Poor relaxation in the stomach after a meal may contribute to disturbed gastric emptying and abdominal discomfort in patients with diabetes mellitus. In this study we aimed to compare barostat-recorded postprandial volume responses in these patients to those in healthy controls, and to study the relationship between the proximal volume responses, antral filling and vagal neuropathy. We compared 14 consecutively recruited patients with type 1 diabetes mellitus (DM) to 18 healthy controls (HC) with respect to meal-induced gastric volume response assessed by a barostat, antral area recorded by ultrasound, and vagal tone assessed by respiratory sinus arrhythmia (RSA). Meal-induced volume response of the proximal stomach (area under time-volume curve 0-30 min) was significantly (P = 0.04) lower in DM than in HC, 49.4 min.mL +/- 60.7 vs. 114.9 min.mL +/- 100.8. Antral area was significantly larger in DM than in HC, both fasting (4.3 cm2 +/- 1.9 vs. 3.0 cm2 +/- 0.9) and 10 min after ingestion of meat soup (11.8 cm2 +/- 3.4 vs. 8.8 cm2 +/- 2.9), P = 0.03 and P = 0.02, respectively. Vagal tone was significantly (P = 0.01) lower in DM than in HC. 3.7 beats min-1 +/- 2.3 vs. 6.1 beats min-1 +/- 2.2. No significant correlation was observed between the proximal volume responses and antral widening. Maximal gastric volume response correlated significantly with vagal tone (r = 0.77, P = 0.002).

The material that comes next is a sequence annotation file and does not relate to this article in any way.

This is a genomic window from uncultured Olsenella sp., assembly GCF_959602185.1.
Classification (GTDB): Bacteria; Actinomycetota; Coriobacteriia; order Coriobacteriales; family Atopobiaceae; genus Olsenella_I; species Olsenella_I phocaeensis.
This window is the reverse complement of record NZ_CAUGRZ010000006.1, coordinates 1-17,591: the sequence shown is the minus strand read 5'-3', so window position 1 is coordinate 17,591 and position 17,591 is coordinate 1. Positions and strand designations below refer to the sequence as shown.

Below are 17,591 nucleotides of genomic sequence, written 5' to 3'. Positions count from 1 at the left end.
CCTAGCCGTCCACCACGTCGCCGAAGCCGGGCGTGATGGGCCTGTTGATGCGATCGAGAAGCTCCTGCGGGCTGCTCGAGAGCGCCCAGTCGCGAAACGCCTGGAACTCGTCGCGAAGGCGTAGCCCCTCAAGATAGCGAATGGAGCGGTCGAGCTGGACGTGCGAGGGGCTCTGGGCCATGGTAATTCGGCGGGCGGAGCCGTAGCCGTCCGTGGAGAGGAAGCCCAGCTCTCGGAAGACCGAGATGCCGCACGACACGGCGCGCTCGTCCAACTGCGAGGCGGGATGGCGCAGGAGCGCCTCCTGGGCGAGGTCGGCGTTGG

Conclusions: patients with diabetes mellitus type 1 have impaired meal-induced volume response, possibly as a consequence of reduced vagal tone.